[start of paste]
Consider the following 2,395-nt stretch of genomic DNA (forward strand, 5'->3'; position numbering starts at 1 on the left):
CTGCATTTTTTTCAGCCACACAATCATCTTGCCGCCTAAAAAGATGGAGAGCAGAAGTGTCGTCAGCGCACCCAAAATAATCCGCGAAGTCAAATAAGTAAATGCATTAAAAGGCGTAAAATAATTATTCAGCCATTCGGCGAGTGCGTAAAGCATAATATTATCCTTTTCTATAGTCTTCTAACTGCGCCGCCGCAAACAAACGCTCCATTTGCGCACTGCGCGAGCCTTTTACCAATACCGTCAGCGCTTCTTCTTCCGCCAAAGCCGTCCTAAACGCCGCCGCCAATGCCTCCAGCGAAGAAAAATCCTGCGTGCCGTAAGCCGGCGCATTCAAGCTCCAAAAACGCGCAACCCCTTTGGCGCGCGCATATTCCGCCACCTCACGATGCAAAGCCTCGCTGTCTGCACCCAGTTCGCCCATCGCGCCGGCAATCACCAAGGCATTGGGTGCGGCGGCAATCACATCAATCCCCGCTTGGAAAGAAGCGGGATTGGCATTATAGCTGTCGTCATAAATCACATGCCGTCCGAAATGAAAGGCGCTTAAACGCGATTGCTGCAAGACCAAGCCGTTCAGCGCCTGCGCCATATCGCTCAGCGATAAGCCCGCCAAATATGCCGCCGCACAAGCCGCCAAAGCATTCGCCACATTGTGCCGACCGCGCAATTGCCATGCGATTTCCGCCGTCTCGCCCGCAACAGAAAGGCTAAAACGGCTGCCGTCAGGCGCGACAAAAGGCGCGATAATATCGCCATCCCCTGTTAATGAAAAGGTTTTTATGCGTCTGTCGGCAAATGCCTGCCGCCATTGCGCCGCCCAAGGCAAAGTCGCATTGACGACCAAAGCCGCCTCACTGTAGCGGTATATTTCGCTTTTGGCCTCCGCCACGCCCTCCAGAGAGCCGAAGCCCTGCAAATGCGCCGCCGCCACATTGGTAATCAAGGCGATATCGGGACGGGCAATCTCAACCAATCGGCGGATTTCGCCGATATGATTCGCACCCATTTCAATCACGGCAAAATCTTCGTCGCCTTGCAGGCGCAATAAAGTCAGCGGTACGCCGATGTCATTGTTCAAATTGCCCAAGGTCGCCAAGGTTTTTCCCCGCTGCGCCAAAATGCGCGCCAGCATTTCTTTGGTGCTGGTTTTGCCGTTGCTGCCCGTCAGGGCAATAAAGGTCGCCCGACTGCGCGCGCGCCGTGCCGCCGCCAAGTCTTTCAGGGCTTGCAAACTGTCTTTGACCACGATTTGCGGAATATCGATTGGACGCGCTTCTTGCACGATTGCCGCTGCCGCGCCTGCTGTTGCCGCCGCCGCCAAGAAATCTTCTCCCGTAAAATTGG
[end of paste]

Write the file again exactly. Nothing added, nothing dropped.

Consider the following 2,395-nt stretch of genomic DNA (forward strand, 5'->3'; position numbering starts at 1 on the left):
CTGCATTTTTTTCAGCCACACAATCATCTTGCCGCCTAAAAAGATGGAGAGCAGAAGTGTCGTCAGCGCACCCAAAATAATCCGCGAAGTCAAATAAGTAAATGCATTAAAAGGCGTAAAATAATTATTCAGCCATTCGGCGAGTGCGTAAAGCATAATATTATCCTTTTCTATAGTCTTCTAACTGCGCCGCCGCAAACAAACGCTCCATTTGCGCACTGCGCGAGCCTTTTACCAATACCGTCAGCGCTTCTTCTTCCGCCAAAGCCGTCCTAAACGCCGCCGCCAATGCCTCCAGCGAAGAAAAATCCTGCGTGCCGTAAGCCGGCGCATTCAAGCTCCAAAAACGCGCAACCCCTTTGGCGCGCGCATATTCCGCCACCTCACGATGCAAAGCCTCGCTGTCTGCACCCAGTTCGCCCATCGCGCCGGCAATCACCAAGGCATTGGGTGCGGCGGCAATCACATCAATCCCCGCTTGGAAAGAAGCGGGATTGGCATTATAGCTGTCGTCATAAATCACATGCCGTCCGAAATGAAAGGCGCTTAAACGCGATTGCTGCAAGACCAAGCCGTTCAGCGCCTGCGCCATATCGCTCAGCGATAAGCCCGCCAAATATGCCGCCGCACAAGCCGCCAAAGCATTCGCCACATTGTGCCGACCGCGCAATTGCCATGCGATTTCCGCCGTCTCGCCCGCAACAGAAAGGCTAAAACGGCTGCCGTCAGGCGCGACAAAAGGCGCGATAATATCGCCATCCCCTGTTAATGAAAAGGTTTTTATGCGTCTGTCGGCAAATGCCTGCCGCCATTGCGCCGCCCAAGGCAAAGTCGCATTGACGACCAAAGCCGCCTCACTGTAGCGGTATATTTCGCTTTTGGCCTCCGCCACGCCCTCCAGAGAGCCGAAGCCCTGCAAATGCGCCGCCGCCACATTGGTAATCAAGGCGATATCGGGACGGGCAATCTCAACCAATCGGCGGATTTCGCCGATATGATTCGCACCCATTTCAATCACGGCAAAATCTTCGTCGCCTTGCAGGCGCAATAAAGTCAGCGGTACGCCGATGTCATTGTTCAAATTGCCCAAGGTCGCCAAGGTTTTTCCCCGCTGCGCCAAAATGCGCGCCAGCATTTCTTTGGTGCTGGTTTTGCCGTTGCTGCCCGTCAGGGCAATAAAGGTCGCCCGACTGCGCGCGCGCCGTGCCGCCGCCAAGTCTTTCAGGGCTTGCAAACTGTCTTTGACCACGATTTGCGGAATATCGATTGGACGCGCTTCTTGCACGATTGCCGCTGCCGCGCCTGCTGTTGCCGCCGCCGCCAAGAAATCTTCTCCCGTAAAATTGG